Activision says company leaders didn’t ignore harassment
Outside experts tapped by Activision to investigate allegations of misconduct at the company found no evidence of systemic problems or board cover-ups, the games publisher said this morning in a letter from its board of directors.
Why it matters: The game-maker is playing defense, offering its take on allegations that have shaken the company, its workers and the games community since the filing of a discrimination lawsuit by the state of California last summer.
State of play: Activision is facing myriad lawsuits, investigations and employee protests over its workplace culture, as it attempts to prove that it is improving while also trying to win regulatory approval for a $69 billion sale to Microsoft.
- Last fall, it agreed to settle a harassment lawsuit with the EEOC, consenting to three years of federal oversight and the establishment of an $18 million victims fund for current and former workers.
- It has more aggressively sparred with California’s Department of Fair Employment & Housing, whose summer 2021 lawsuit accused the company of fostering a “pervasive frat boy workplace culture” in which women were subjected to harassment by inebriated male colleagues and were promoted more slowly than their male counterparts.
What they’re saying: “The Board and its external advisors have determined that there is no evidence to suggest that Activision Blizzard senior executives ever intentionally ignored or attempted to downplay the instances of gender harassment that occurred and were reported,” the letter states.
- “While there are some substantiated instances of gender harassment, those unfortunate circumstances do not support the conclusion that Activision senior leadership or the Board were aware of and tolerated gender harassment or that there was ever a systemic issue with harassment, discrimination or retaliation.”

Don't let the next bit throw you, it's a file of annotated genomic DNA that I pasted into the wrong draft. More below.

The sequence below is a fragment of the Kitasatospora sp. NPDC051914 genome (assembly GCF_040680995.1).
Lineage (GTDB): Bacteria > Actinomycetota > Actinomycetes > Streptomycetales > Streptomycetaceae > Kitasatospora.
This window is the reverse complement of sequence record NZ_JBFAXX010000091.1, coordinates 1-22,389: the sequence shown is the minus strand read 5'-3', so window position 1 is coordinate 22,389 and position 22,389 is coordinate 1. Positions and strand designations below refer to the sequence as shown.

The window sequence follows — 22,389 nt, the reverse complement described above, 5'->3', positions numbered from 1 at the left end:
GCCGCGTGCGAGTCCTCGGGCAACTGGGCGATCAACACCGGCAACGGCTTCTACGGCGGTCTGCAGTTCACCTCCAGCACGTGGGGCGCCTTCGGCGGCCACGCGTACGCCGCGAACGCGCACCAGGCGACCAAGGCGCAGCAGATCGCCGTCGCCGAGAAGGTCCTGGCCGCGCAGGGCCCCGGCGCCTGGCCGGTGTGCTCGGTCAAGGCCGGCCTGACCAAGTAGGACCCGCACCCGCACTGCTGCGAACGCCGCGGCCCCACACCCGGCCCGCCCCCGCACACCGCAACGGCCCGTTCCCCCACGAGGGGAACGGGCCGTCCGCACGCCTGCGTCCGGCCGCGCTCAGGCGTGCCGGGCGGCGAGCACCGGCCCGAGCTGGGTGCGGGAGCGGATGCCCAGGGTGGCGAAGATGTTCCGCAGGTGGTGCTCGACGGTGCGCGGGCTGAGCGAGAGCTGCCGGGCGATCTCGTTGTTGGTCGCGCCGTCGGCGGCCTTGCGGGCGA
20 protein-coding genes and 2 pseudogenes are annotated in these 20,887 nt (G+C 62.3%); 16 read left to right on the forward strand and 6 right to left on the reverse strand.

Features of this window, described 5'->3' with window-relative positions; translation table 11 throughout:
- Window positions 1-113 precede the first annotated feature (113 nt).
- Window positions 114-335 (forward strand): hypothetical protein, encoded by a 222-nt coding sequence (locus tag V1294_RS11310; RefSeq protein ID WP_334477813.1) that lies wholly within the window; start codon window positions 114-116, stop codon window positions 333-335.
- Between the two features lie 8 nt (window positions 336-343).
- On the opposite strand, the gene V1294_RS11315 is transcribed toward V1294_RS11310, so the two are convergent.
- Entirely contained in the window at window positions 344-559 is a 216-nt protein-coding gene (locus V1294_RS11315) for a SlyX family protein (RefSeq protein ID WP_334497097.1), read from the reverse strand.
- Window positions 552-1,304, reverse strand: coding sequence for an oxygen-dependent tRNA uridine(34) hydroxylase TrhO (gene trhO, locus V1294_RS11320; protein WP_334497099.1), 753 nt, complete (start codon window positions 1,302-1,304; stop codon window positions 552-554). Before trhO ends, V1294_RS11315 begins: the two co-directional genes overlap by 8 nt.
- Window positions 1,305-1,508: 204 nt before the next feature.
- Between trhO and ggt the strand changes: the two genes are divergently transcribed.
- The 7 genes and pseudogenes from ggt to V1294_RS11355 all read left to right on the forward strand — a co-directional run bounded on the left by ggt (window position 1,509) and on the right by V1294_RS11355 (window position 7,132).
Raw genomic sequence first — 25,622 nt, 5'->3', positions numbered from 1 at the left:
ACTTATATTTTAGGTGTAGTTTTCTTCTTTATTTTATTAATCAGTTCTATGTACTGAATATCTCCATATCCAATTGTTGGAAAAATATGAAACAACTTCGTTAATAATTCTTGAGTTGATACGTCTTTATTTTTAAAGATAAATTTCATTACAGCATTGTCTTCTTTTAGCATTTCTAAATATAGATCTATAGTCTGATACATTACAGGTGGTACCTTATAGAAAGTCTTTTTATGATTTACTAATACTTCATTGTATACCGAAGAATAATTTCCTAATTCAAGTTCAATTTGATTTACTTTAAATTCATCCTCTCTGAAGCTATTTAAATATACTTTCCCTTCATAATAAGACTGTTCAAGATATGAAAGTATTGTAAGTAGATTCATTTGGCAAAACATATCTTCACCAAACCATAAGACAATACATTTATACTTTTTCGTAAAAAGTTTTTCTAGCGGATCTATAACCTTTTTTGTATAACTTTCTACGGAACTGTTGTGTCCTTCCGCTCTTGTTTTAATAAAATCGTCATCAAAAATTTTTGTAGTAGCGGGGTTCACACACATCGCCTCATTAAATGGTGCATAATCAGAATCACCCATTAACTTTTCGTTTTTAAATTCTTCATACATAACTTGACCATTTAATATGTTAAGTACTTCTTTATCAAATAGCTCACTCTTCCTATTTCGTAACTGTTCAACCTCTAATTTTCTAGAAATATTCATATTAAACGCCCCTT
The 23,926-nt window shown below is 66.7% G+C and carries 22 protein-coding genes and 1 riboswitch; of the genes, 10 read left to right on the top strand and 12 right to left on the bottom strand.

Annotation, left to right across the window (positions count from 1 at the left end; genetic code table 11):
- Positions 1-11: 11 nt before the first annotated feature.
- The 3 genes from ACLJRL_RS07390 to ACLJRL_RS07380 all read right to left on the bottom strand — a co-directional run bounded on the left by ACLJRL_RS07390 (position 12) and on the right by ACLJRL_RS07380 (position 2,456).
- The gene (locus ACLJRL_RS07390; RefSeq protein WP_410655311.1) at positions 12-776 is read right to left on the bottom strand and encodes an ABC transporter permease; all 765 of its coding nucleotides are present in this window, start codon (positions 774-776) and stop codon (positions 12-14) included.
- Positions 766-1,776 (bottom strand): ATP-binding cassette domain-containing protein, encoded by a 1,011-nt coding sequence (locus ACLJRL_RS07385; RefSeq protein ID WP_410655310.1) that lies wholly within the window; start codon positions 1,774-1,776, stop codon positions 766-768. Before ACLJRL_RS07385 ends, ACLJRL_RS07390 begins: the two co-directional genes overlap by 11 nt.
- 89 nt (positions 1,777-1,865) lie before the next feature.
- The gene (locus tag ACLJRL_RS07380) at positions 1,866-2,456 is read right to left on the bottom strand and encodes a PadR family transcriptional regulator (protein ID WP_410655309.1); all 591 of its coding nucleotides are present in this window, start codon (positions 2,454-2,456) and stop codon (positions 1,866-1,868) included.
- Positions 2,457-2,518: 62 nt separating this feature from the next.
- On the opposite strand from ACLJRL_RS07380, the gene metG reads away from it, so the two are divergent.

- Those statements amount to a denial of a November Wall Street Journal report stating that CEO Bobby Kotick was aware of and downplayed issues of sexual misconduct at the publisher.
The board also cites a report it commissioned from former Equal Employment Opportunity Commission chair Gilbert Casellas, who “concluded that there was no widespread harassment, pattern or practice of harassment, or systemic harassment at Activision Blizzard or at any of its business units” in the U.S. from late 2016 through the end of 2021.
Today’s letter criticizes the DFEH for trying to block the EEOC settlement and blames much of the “unrelenting barrage of media criticism” against the company on California’s “highly inflammatory, made-for-press allegations.”
- The most volatile allegation in the suit, that a former employee died by suicide after being sexually harrassed by an Activision superior, led to a wrongful death suit against Activision from her family in March. Two months later, it was dismissed at the family’s request.
- The company is also being investigated by the SEC regarding its top executives’ and board’s handling of misconduct reports.
Between the lines: The board’s letter lists changes the company has made, including the expansion of oversight and new policies about alcohol consumption at work events.
- It also attempts to bridge the gap between its conclusions and the experiences cited by former workers throughout the past year.
- "What we have come to realize over the past several months is that there are many truths about our company – individual and collective, experiential and data-driven – and sometimes they can be difficult to reconcile."
- "For any individual who ever experienced inappropriate workplace conduct, best-in-class policies and data showing progress provide little comfort."
What’s next: At next week's annual meeting, Activision’s shareholders will vote on the makeup of the company’s board.
- Next month, per Activison’s agreement with Microsoft, it will be eligible to restore Kotick’s salary, which was lowered drastically last October, and issue new bonuses. That's if the board determines that the company has sufficiently improved its workplace culture.
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